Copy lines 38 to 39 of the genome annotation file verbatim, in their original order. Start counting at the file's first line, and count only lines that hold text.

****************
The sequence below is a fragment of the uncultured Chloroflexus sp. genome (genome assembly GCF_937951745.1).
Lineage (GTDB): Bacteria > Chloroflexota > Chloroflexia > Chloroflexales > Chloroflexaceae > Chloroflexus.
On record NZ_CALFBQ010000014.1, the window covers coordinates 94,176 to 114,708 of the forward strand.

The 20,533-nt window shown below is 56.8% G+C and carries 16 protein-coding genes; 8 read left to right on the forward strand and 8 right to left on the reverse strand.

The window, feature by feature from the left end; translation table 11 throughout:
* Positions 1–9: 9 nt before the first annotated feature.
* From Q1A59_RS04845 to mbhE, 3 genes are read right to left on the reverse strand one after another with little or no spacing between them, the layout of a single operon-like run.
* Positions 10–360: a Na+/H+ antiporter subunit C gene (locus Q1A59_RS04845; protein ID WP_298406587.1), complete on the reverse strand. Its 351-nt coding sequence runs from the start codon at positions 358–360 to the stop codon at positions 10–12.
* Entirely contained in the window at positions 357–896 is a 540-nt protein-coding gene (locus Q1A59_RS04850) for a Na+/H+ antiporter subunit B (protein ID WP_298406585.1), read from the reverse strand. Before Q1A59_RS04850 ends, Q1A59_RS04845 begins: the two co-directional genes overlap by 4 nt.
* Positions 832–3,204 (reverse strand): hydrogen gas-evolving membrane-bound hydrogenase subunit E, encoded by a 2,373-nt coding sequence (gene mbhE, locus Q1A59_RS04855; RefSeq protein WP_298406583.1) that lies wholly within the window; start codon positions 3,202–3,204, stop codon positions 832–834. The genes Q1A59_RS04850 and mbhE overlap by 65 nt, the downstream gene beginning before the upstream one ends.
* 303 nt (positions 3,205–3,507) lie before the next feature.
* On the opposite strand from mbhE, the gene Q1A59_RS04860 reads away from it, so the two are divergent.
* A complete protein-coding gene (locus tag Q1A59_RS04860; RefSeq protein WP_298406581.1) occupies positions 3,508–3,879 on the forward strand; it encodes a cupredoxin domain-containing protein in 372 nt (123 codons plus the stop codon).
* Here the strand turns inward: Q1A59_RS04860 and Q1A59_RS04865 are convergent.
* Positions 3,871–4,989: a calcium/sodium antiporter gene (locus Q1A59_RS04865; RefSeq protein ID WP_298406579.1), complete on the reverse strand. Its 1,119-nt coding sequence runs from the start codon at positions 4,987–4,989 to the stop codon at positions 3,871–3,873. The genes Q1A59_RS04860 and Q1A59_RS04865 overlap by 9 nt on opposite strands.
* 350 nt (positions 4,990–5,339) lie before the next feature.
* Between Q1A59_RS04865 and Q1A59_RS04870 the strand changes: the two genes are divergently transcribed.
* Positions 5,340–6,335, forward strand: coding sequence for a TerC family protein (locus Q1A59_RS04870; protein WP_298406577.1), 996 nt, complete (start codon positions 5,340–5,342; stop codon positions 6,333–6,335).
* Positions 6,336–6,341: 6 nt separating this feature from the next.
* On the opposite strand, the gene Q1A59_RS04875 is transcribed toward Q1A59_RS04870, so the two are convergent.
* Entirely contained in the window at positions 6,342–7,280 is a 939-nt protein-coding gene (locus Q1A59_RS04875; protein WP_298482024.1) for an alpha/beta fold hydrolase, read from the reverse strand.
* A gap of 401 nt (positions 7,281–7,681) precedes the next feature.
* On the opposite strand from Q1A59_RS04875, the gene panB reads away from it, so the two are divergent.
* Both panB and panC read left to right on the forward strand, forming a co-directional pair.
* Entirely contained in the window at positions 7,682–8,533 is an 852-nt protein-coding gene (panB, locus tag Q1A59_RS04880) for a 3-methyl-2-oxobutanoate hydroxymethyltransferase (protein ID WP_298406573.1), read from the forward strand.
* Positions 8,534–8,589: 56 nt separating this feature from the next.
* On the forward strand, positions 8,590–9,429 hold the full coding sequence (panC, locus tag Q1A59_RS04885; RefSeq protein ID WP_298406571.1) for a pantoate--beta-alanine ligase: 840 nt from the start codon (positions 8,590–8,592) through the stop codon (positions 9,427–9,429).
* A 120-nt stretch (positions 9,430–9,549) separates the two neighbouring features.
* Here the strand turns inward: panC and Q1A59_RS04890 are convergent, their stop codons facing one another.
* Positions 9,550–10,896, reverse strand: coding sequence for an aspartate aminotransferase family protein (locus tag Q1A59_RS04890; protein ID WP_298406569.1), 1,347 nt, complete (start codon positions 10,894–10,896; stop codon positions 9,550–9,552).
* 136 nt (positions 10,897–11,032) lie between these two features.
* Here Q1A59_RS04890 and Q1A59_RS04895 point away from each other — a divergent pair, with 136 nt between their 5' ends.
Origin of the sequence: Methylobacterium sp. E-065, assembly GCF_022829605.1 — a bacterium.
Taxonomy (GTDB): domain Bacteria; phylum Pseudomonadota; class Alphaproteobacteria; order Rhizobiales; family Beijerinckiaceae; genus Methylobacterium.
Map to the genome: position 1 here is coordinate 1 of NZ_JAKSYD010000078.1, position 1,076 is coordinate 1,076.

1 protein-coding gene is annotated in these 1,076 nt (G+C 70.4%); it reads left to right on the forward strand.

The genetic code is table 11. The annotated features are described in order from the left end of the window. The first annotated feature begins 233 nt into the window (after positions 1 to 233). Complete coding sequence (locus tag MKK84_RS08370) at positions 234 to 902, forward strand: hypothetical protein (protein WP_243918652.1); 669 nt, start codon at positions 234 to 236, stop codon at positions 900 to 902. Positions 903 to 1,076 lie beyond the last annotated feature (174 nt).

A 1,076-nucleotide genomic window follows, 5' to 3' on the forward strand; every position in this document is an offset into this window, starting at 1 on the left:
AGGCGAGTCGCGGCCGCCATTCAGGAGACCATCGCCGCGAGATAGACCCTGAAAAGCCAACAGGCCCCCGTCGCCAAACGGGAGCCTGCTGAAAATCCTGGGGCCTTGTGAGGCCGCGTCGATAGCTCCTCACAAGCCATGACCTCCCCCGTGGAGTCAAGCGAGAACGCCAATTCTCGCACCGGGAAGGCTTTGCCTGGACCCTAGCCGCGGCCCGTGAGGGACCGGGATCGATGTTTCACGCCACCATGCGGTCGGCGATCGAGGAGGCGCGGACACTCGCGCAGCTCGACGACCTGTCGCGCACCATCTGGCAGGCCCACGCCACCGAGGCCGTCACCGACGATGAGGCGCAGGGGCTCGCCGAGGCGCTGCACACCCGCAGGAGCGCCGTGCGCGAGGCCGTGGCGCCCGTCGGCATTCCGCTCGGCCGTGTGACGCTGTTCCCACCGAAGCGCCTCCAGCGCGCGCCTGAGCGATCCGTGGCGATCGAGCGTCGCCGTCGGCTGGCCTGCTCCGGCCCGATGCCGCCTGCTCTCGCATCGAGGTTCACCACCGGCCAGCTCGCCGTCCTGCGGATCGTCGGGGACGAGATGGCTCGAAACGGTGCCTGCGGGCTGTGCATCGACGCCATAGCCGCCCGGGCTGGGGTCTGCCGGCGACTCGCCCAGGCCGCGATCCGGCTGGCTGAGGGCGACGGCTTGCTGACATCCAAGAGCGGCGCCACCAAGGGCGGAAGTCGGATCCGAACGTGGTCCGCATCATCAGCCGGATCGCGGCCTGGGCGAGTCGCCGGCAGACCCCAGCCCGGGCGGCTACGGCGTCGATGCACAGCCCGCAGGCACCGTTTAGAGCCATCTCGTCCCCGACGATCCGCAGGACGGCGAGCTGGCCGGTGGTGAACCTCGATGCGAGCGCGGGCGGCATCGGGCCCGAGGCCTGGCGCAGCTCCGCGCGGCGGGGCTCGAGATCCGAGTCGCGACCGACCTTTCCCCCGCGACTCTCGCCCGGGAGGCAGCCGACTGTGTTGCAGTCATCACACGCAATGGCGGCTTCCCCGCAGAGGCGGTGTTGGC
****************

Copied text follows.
A 1,076-nucleotide genomic window follows, 5' to 3' on the forward strand; every position in this document is an offset into this window, starting at 1 on the left:
AGGCGAGTCGCGGCCGCCATTCAGGAGACCATCGCCGCGAGATAGACCCTGAAAAGCCAACAGGCCCCCGTCGCCAAACGGGAGCCTGCTGAAAATCCTGGGGCCTTGTGAGGCCGCGTCGATAGCTCCTCACAAGCCATGACCTCCCCCGTGGAGTCAAGCGAGAACGCCAATTCTCGCACCGGGAAGGCTTTGCCTGGACCCTAGCCGCGGCCCGTGAGGGACCGGGATCGATGTTTCACGCCACCATGCGGTCGGCGATCGAGGAGGCGCGGACACTCGCGCAGCTCGACGACCTGTCGCGCACCATCTGGCAGGCCCACGCCACCGAGGCCGTCACCGACGATGAGGCGCAGGGGCTCGCCGAGGCGCTGCACACCCGCAGGAGCGCCGTGCGCGAGGCCGTGGCGCCCGTCGGCATTCCGCTCGGCCGTGTGACGCTGTTCCCACCGAAGCGCCTCCAGCGCGCGCCTGAGCGATCCGTGGCGATCGAGCGTCGCCGTCGGCTGGCCTGCTCCGGCCCGATGCCGCCTGCTCTCGCATCGAGGTTCACCACCGGCCAGCTCGCCGTCCTGCGGATCGTCGGGGACGAGATGGCTCGAAACGGTGCCTGCGGGCTGTGCATCGACGCCATAGCCGCCCGGGCTGGGGTCTGCCGGCGACTCGCCCAGGCCGCGATCCGGCTGGCTGAGGGCGACGGCTTGCTGACATCCAAGAGCGGCGCCACCAAGGGCGGAAGTCGGATCCGAACGTGGTCCGCATCATCAGCCGGATCGCGGCCTGGGCGAGTCGCCGGCAGACCCCAGCCCGGGCGGCTACGGCGTCGATGCACAGCCCGCAGGCACCGTTTAGAGCCATCTCGTCCCCGACGATCCGCAGGACGGCGAGCTGGCCGGTGGTGAACCTCGATGCGAGCGCGGGCGGCATCGGGCCCGAGGCCTGGCGCAGCTCCGCGCGGCGGGGCTCGAGATCCGAGTCGCGACCGACCTTTCCCCCGCGACTCTCGCCCGGGAGGCAGCCGACTGTGTTGCAGTCATCACACGCAATGGCGGCTTCCCCGCAGAGGCGGTGTTGGC